The Art of Isolationism
The lone lady above the rest, in her tower, only sees shadows, but never sees reality. In Alfred, Lord Tennyson’s “The Lady of Shalott”, a theme that embowered the Lady of Shalott may represent an artist who is high above normal life. She is an imprisoned woman who acts as a symbol for the isolation experienced by the artist. The Lady of Shalott creates her own loneliness and imprisonment, which results in her being unable to deal with the outside world. Her perspective is corrupted when she looks and interacts with the real world, which is shown through the use of imagery, contrasting sound devices, and shifting moods.
Lord Tennyson uses devices such as imagery to portray the Lady of Shalott as an artist who loses her abilities once she interacts with the normal world. He illustrates the seclusion by stating, “Four Grey walls, and four grey towers overlook a space of flowers” (lines 15-16). This shows that the Lady is significantly removed from the world in which she lives in, both geographically and emotionally. The cold, unambiguous imagery of the tower stands in stark contrast to the rich, organic descriptions of the world around it. This conveys that she represents an artists that only observes life from a far, and is shown through the use of imagery by Tennyson to show how she is so disconnected from the world and is only observing, never interacting. Tennyson conveys this message through the quote, “There the river eddy whirls, and there the surly village-churls, and the red cloaks of market girls, pass onward from Shalott,” (lines 51-54) by displaying that she just observes life as it happens. She is merely someone who watches from above but may never interrelate with it, as an artist may paint or capture a moment by observing, but once tampered with it, becomes corrupted and not itself; thus showing that artist would destroy themselves by doing so. Lastly, through his use of repetition and imagery in “She left the web, she left the loom...she looked down to Camelot. Out flew the web and floated wide; the mirror cracked from side to side’ ‘The curse is come upon me’”, Tennyson showed that when the Lady stopped her work to intermingle with society, her web was destroyed (lines 109-115). This scene outlines an angle of artist isolationism by describing the tension between artistic dedication and social responsibility. The mirror represents the purity of her vision; through it all, it was perfect, but when she had looked out directly, her world had become damaged and the curse fell upon her, ending her life as a result. The Lady’s loss of focus on her craft leads to her loss of perspective, and eventually causes the loss of her work entirely. Therefore, she is cursed for seeking recognition from the outside world.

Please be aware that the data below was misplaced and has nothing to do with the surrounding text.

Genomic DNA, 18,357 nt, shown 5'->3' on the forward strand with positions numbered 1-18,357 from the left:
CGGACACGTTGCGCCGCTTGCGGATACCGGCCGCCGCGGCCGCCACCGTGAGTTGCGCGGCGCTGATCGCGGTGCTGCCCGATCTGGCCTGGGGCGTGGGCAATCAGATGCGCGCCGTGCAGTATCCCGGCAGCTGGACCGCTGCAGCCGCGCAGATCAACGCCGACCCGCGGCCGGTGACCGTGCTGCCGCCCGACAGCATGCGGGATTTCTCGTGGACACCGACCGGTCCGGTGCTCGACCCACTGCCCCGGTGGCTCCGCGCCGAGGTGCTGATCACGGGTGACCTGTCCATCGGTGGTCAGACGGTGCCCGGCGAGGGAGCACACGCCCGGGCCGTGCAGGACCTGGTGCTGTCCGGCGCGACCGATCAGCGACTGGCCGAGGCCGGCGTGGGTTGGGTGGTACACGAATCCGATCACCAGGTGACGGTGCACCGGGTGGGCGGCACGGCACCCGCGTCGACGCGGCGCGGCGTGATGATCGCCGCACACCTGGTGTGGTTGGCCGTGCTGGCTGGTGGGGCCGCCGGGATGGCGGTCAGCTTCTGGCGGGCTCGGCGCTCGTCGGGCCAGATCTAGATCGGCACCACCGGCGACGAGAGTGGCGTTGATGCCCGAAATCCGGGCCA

Tennyson also uses the device of contrasting sound devices to emphasize the theme and to be able to convey it clearly. He indicates, “There she weaves by night and day a magic web with colours gay,” (lines 37-38) to show that she is an artist who is devoted to her work and spends every bit of her time weaving in solitude. She is a representation of an artist who’s forbidden from the humanity. Tennyson also displays through the quote, “And moving through a mirror clear that hangs before her all the year, Shadows of the world appear there she sees the highway near…”, that the Lady is so disconnected from the world, that her perception of the world, the only one she’ll ever see, isn’t even seen directly. (lines 46-49).
Lastly he exhibits this theme by using the device of shifting moods. The quote, “To weave the mirror’s magic sights, for often through the silent nights,” shows how the Lady of Shalott has a perception of the world, but not a real view of the view because of the style of her life (lines 46-50). As an artist, drawings are based off of perceptions and not reality, just how one sees it. Tennyson exemplifies the shifting moods by stating, “Heard a carol, mournful holy chanted loudly, chanted lowly, till her blood was frozen slowly, and her eyes were darkened wholly,” (lines 145-148) to make the theme